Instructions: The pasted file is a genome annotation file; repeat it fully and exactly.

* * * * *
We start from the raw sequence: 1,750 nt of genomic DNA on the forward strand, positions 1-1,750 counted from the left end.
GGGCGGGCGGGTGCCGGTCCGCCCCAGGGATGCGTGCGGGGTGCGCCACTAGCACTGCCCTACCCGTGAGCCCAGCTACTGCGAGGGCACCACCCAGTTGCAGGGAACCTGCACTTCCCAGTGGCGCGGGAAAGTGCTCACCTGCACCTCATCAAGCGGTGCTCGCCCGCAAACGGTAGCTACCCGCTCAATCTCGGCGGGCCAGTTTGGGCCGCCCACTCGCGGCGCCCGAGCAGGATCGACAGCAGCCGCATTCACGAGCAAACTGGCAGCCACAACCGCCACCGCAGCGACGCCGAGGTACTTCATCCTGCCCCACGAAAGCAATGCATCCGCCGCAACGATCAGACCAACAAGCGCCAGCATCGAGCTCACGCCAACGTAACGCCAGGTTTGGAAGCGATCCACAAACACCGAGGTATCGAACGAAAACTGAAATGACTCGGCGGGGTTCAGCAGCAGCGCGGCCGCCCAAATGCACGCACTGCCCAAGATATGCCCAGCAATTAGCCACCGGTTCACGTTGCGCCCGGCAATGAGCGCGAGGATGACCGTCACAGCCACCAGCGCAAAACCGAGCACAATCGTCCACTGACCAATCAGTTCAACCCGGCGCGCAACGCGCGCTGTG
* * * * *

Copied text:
We start from the raw sequence: 1,750 nt of genomic DNA on the forward strand, positions 1-1,750 counted from the left end.
GGGCGGGCGGGTGCCGGTCCGCCCCAGGGATGCGTGCGGGGTGCGCCACTAGCACTGCCCTACCCGTGAGCCCAGCTACTGCGAGGGCACCACCCAGTTGCAGGGAACCTGCACTTCCCAGTGGCGCGGGAAAGTGCTCACCTGCACCTCATCAAGCGGTGCTCGCCCGCAAACGGTAGCTACCCGCTCAATCTCGGCGGGCCAGTTTGGGCCGCCCACTCGCGGCGCCCGAGCAGGATCGACAGCAGCCGCATTCACGAGCAAACTGGCAGCCACAACCGCCACCGCAGCGACGCCGAGGTACTTCATCCTGCCCCACGAAAGCAATGCATCCGCCGCAACGATCAGACCAACAAGCGCCAGCATCGAGCTCACGCCAACGTAACGCCAGGTTTGGAAGCGATCCACAAACACCGAGGTATCGAACGAAAACTGAAATGACTCGGCGGGGTTCAGCAGCAGCGCGGCCGCCCAAATGCACGCACTGCCCAAGATATGCCCAGCAATTAGCCACCGGTTCACGTTGCGCCCGGCAATGAGCGCGAGGATGACCGTCACAGCCACCAGCGCAAAACCGAGCACAATCGTCCACTGACCAATCAGTTCAACCCGGCGCGCAACGCGCGCTGTG